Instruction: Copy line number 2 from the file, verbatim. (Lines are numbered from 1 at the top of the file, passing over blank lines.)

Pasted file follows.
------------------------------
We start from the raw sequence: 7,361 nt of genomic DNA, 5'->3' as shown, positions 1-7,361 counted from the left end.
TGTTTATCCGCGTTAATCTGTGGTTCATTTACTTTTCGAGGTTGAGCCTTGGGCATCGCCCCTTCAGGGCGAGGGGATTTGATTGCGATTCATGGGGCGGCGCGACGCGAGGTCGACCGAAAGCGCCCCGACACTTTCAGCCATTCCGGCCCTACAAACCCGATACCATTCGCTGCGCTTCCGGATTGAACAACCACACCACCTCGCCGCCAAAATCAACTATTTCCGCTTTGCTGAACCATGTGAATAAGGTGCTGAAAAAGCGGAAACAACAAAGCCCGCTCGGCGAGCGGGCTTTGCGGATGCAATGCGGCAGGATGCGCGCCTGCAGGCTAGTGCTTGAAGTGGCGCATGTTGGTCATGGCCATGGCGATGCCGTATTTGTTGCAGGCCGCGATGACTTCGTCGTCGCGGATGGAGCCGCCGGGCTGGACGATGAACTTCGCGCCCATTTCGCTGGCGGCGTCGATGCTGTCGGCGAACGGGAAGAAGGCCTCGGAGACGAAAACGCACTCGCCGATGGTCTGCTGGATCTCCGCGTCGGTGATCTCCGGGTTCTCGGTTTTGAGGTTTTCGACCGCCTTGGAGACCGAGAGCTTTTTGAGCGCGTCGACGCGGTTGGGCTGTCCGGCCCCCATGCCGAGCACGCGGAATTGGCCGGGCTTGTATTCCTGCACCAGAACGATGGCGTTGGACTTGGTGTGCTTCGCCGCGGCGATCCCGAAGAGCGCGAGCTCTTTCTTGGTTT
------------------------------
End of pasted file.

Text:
TGTTTATCCGCGTTAATCTGTGGTTCATTTACTTTTCGAGGTTGAGCCTTGGGCATCGCCCCTTCAGGGCGAGGGGATTTGATTGCGATTCATGGGGCGGCGCGACGCGAGGTCGACCGAAAGCGCCCCGACACTTTCAGCCATTCCGGCCCTACAAACCCGATACCATTCGCTGCGCTTCCGGATTGAACAACCACACCACCTCGCCGCCAAAATCAACTATTTCCGCTTTGCTGAACCATGTGAATAAGGTGCTGAAAAAGCGGAAACAACAAAGCCCGCTCGGCGAGCGGGCTTTGCGGATGCAATGCGGCAGGATGCGCGCCTGCAGGCTAGTGCTTGAAGTGGCGCATGTTGGTCATGGCCATGGCGATGCCGTATTTGTTGCAGGCCGCGATGACTTCGTCGTCGCGGATGGAGCCGCCGGGCTGGACGATGAACTTCGCGCCCATTTCGCTGGCGGCGTCGATGCTGTCGGCGAACGGGAAGAAGGCCTCGGAGACGAAAACGCACTCGCCGATGGTCTGCTGGATCTCCGCGTCGGTGATCTCCGGGTTCTCGGTTTTGAGGTTTTCGACCGCCTTGGAGACCGAGAGCTTTTTGAGCGCGTCGACGCGGTTGGGCTGTCCGGCCCCCATGCCGAGCACGCGGAATTGGCCGGGCTTGTATTCCTGCACCAGAACGATGGCGTTGGACTTGGTGTGCTTCGCCGCGGCGATCCCGAAGAGCGCGAGCTCTTTCTTGGTTT